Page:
Thank you Zora!
In the world of literary icons who also doubled as activists and Black crusaders, there are those we hold in high regard, a Mount Rushmore of Black literary giants that include the likes of Toni Morrison, Maya Angelou, James Baldwin, and Nikki Giovanni. And while there are a host of new Black authors giving voice to our experiences, the words of our elders remain the foundation for which all other things are built.
Still, there are some trailblazers whose work just doesn’t get enough credit. Chief among those is Ms. Zora Neale Hurston. Born January 7, 1891, in Notasulga, Alabama, Hurston moved with her family to Eatonville, Florida when she was just a child, the rural community near Orlando becoming the place she called home. One of the country’s first incorporated Black townships, Eatonville gave Zora the affirmation of Blackness she needed to launch unapologetically into the world.
She eventually traveled away from home after the death of her mother, pursuing her education and allowing her intellect and wit to get her in rooms all across the nation. Considered the life of the party, a scholar, anthropologist, and a darling of the Harlem Renaissance, Hurston became a favorite of many artists during the time. With a knack for words, Hurston put pen to paper to write her musings, recanting Black life and Southern folklore with an enthusiasm that would take years for her contemporaries to appreciate. In 1937, she published her timeless classic, Their Eyes Were Watching God, finally receiving many of her accolades later in life. While respected among her peers, Hurston never received the financial compensation she deserved, and her work went largely hidden for generations after her death.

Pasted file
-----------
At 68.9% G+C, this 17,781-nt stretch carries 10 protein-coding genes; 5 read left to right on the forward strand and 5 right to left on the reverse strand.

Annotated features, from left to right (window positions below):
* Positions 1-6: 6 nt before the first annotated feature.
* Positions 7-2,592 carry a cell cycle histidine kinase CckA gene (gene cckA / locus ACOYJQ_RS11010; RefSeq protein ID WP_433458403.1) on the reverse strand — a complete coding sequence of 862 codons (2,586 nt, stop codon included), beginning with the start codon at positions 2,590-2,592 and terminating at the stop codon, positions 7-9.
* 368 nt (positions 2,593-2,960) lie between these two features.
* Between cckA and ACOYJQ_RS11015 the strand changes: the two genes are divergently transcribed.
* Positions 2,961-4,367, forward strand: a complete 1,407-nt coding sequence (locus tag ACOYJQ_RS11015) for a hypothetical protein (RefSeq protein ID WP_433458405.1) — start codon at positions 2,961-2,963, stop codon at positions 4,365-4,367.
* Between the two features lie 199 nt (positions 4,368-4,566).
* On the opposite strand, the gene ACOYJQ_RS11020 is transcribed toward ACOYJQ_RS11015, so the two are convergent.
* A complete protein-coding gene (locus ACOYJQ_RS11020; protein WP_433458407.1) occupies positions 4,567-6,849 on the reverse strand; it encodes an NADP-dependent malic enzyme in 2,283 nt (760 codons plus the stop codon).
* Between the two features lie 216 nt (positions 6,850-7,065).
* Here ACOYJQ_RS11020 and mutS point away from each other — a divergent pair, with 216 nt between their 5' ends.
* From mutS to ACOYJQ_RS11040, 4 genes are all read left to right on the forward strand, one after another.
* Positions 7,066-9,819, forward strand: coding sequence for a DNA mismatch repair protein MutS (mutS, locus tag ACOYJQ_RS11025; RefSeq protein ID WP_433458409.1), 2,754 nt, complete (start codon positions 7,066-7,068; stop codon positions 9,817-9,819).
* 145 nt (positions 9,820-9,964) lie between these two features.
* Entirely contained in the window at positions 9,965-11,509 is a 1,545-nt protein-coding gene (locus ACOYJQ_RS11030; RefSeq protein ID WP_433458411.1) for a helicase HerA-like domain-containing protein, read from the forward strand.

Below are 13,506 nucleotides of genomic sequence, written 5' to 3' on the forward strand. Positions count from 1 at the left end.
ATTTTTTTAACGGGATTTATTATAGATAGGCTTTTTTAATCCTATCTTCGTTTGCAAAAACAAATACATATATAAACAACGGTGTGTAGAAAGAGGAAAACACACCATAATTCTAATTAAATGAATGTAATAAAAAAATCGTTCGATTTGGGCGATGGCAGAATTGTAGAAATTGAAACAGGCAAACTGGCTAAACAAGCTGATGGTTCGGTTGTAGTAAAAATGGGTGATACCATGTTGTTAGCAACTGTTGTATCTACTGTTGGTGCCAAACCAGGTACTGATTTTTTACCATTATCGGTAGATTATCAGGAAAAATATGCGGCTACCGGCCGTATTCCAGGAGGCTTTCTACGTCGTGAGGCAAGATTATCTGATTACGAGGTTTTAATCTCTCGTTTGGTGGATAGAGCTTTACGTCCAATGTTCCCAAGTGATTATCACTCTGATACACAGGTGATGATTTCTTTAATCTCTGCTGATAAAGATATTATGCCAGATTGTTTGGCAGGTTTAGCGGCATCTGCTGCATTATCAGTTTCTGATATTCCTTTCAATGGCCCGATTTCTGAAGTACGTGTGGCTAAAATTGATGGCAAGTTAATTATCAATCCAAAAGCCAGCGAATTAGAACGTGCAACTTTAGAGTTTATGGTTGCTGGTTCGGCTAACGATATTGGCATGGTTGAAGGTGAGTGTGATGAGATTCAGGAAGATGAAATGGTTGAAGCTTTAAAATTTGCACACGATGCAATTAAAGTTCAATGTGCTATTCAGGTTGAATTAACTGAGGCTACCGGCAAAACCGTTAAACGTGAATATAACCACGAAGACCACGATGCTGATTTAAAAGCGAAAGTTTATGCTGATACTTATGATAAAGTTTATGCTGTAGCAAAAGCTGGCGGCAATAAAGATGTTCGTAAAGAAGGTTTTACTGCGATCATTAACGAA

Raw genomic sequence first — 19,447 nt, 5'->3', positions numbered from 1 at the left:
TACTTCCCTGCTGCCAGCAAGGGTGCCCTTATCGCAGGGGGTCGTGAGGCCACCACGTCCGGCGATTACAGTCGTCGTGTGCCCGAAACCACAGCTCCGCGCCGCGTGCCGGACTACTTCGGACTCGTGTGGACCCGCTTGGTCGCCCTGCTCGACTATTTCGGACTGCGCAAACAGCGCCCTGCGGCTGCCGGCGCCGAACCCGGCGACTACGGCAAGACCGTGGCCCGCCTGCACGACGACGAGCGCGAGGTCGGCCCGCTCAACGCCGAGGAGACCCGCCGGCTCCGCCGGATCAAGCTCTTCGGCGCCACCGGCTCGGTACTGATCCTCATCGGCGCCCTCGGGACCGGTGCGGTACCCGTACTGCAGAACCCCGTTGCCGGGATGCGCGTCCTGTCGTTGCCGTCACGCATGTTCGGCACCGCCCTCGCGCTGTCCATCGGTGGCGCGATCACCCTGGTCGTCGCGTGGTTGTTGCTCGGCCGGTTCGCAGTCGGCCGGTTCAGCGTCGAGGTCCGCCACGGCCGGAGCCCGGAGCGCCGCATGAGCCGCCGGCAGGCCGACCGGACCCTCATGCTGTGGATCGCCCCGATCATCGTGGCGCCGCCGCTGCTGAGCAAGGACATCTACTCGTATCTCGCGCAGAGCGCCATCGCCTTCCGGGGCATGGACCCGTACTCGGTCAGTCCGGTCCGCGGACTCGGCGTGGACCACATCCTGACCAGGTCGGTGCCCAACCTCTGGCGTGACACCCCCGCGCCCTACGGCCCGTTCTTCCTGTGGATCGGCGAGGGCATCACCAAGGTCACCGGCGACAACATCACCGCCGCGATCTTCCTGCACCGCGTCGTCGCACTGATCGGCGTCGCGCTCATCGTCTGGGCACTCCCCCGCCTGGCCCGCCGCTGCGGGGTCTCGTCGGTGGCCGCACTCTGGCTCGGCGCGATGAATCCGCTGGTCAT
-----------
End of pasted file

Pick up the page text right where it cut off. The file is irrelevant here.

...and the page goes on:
In recent years, there has been a newfound interest in Hurston’s work and in 2019, HarperCollins published a collection of Hurston’s lost stories in Hitting a Straight Lick with a Crooked Stick.
“These stories challenge conceptions of Hurston as an author of rural fiction and include gems that flash with her biting, satiric humor, as well as more serious tales reflective of the cultural currents of Hurston’s world,” the publisher wrote.
Hurston’s work needs to be talked about more and there are still pockets of genius left to unearth. To help us all get a head start, we’ve shared a timeline of significant milestones in Hurston’s life below, courtesy of The Official Website of Zora Neale Hurston.
January 7, 1891
Born in Notasulga, Alabama, the fifth of eight children, to John Hurston, a carpenter and Baptist preacher, and Lucy Potts Hurston, a former schoolteacher.
September 1917 – June 1918
Attends Morgan Academy in Baltimore, completing the high school requirements.
Works as a waitress in a nightclub and a manicurist in a black-owned barbershop that only serves whites.
1918 – 1919
Attends Howard Prep School, Washington, D.C.
1919 – 1924
Attends Howard University; receives an associate degree in 1920.
Publishes her first story, “John Redding Goes to Sea,” in Stylus, the campus literary society’s magazine.